{[u, Z(u)] j u [ (0, 1)}

is the Zenga concentration curve. Note that F(1) F implies F À1 F(1) , so that the

À1

Zenga curve belongs to the unit square. It is also evident from (2.52) that the curve is

scale-free.

It is instructive to compare the Zenga and Lorenz curves: For the Lorenz curve,

the amount of concentration associated with the u Á 100% poorest of the population

is described by the difference u À L(u). Rewriting the normalized form [u À L(u)]=u

in the form

F(1) [F À1 (u)]

u À L(u)

¼1À ,

F[F À1 (u)]

u

we see that concentration measurement according to Lorenz amounts to comparing

the c.d.f. F and the c.d.f. of the ¬rst-moment distribution F(1) at the same abscissa

F À1 (u). An alternative approach consists of comparing the abscissas at which F and

F(1) take the same value u. This is the idea behind the Zenga curve. Zenga refers to

Z(u) as a point measure of inequality.

If the Zenga curve is an alternative to the Lorenz curve, the question of what

corresponding summary measures look like arises. There are several possibilities to

aggregate the information contained in the point measure (2.52) into a single

coef¬cient. Zenga (1984, 1985) proposed two measures; the ¬rst suggested taking

the arithmetic mean of the Z(u), u [ [0, 1],

°1 °1

F À1 (u)

j¼ Z(u) du ¼ 1 À du, (2:53)

À1

0 F(1) (u)

0

43

2.2 HAZARD RATES, MEAN EXCESS FUNCTIONS, AND TAILWEIGHT

whereas the second utilizes the geometric mean of the ratios F À1 (u)=F(1) (u) and is

À1

therefore given by

(° " # )

1 À1

F (u)

j2 ¼ 1 À exp du : (2:54)

log À1

F(1) (u)

0

j can be rewritten in the form

°1

1

F À1 [L(u)] du:

j¼1À

E(X ) 0

Compared to the Lorenz curve, the Zenga curve is somewhat more dif¬cult to

interpret; it is neither necessarily continuous nor is it convex (or concave). For a

classical Pareto distribution with c.d.f. F(x) ¼ 1 À (x=x0 )Àa , 0 , x0 x, and a . 1,

we obtain F À1 (u) ¼ x0 (1 À u)À1=a and F(1) (u) ¼ x0 (1 À u)À1=(aÀ1) and therefore

À1

Z(u) ¼ 1 À (1 À u)1=[a(aÀ1)] , 0 , u , 1:

Clearly, the Zenga curve of the Pareto distribution is an increasing function on

[0, 1], approaching the u axis with increasing a. Recall from (2.7) that in connection

with the Lorenz ordering, an increase in a is associated with a decrease in inequality.

It is therefore natural to call a distribution F2 less concentrated than another

distribution F1 if its Zenga curve is nowhere above the Zenga curve associated with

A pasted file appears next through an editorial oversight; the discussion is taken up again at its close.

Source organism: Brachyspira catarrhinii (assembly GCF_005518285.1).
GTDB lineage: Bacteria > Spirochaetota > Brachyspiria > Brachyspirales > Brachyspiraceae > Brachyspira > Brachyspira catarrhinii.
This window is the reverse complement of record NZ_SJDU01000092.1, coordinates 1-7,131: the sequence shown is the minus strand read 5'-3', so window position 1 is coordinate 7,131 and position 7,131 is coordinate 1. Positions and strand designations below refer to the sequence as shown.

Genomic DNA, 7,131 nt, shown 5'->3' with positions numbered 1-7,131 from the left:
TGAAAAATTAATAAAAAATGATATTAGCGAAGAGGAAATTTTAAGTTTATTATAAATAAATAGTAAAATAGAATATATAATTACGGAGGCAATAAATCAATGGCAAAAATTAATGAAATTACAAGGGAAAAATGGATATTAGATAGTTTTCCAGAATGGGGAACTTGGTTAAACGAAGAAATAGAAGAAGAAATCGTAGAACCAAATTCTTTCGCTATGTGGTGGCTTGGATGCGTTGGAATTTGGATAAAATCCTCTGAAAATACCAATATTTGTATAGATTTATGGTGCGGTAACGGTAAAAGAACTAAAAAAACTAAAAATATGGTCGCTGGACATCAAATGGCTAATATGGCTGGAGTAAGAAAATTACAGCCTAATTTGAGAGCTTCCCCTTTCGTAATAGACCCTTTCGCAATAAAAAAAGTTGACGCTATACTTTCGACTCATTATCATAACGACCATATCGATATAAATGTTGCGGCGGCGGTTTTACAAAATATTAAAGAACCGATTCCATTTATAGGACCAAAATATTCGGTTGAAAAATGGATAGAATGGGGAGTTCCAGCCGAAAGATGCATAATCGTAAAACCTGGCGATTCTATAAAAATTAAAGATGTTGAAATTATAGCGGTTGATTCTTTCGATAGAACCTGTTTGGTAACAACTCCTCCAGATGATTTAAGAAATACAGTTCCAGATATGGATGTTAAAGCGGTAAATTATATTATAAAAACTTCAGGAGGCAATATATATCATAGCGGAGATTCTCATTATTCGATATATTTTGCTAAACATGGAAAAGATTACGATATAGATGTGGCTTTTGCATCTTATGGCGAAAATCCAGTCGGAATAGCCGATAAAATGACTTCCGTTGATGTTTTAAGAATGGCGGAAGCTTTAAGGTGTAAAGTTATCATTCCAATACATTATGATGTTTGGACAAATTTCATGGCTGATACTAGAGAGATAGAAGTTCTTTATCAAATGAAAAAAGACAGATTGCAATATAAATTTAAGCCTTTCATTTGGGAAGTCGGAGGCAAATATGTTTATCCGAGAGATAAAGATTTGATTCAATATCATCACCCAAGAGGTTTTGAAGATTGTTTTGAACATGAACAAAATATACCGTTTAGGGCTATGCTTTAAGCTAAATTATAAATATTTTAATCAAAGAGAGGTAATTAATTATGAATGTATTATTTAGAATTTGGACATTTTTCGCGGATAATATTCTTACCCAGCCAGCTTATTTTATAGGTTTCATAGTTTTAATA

F1 and thus to de¬ne a new ordering via

X1 !Z X2 :( Z1 (u) ! Z2 (u) for all u [ (0, 1): (2:55)

)

In general, the Lorenz and Zenga orderings are unrelated; it is however interesting

that the Zenga measure j satis¬es the Lorenz ordering (Berti and Rigo, 1995).

Further research in connection with Zenga and Lorenz orderings may be worthwhile.

2.2 HAZARD RATES, MEAN EXCESS FUNCTIONS,

AND TAILWEIGHT

Researchers in the actuarial sciences have addressed the problem of distinguishing

among various skewed probability distributions given sparse observations at the

right tail. Speci¬cally, it has been suggested to employ what Benktander (1963)

called the mortality of claims

f (x)

r(x) ¼ , x ! 0, (2:56)

1 À F(x)

44 GENERAL PRINCIPLES

and what Benktander and Segerdahl (1960) called the average excess claim

Ð1

(t À x) dF(t)

x

Ð1

e(x) ¼ E(X À x j X . x) ¼ , x ! 0, (2:57)

dF(t)

x

for distinguishing among potential models. See Benktander (1962, 1963) and

Benktander and Segerdahl (1960) for some early work in the actuarial literature.

The mortality of claims and the average excess claim are more widely known

under different names. The former is usually called the “hazard rate” or “failure rate”

(in reliability theory) and also the “force of mortality” (in life insurance) or

“intensity function” (in extreme value theory); the latter is also known as the “mean

residual life function” (notably in biometrics and engineering statistics) or the “mean

excess function” (in actuarial applications). We shall use the terms hazard rate and

mean excess function in the sequel.

The hazard rate gives the rate at which the risk of large claims is decreasing when

x grows. Shpilberg (1977) argued that this function has a direct connection with the

physical progress of ¬re in ¬re insurance: Most ¬res are extinguished quickly after

they start and the amount of any related claims remains slight. However, if early

extinction fails, then the chance of rapidly stopping the ¬re decreases, which in

the case of large risk units results in large claims and consequently long tails of the

distribution. In Benktander™s (1963) view, the lower the claims™ rate of mortality, the

skewer and more dangerous is the claim distribution.

Integration by parts shows that the mean excess function can alternatively be

expressed in the form

°1

1

e(x) ¼ F (t) dt, x0 x; (2:58)

F (x) x

where F ¼ 1 À F: Conversely, in the continuous case the c.d.f. can also be recovered

from the mean excess function via

& °x '

e(x0 ) 1

x ! x0 :

F(x) ¼ 1 À dt , (2:59)

exp À

e(x) x0 e(t)

Often (but not always), we shall encounter the case where x0 ¼ 0. It is a direct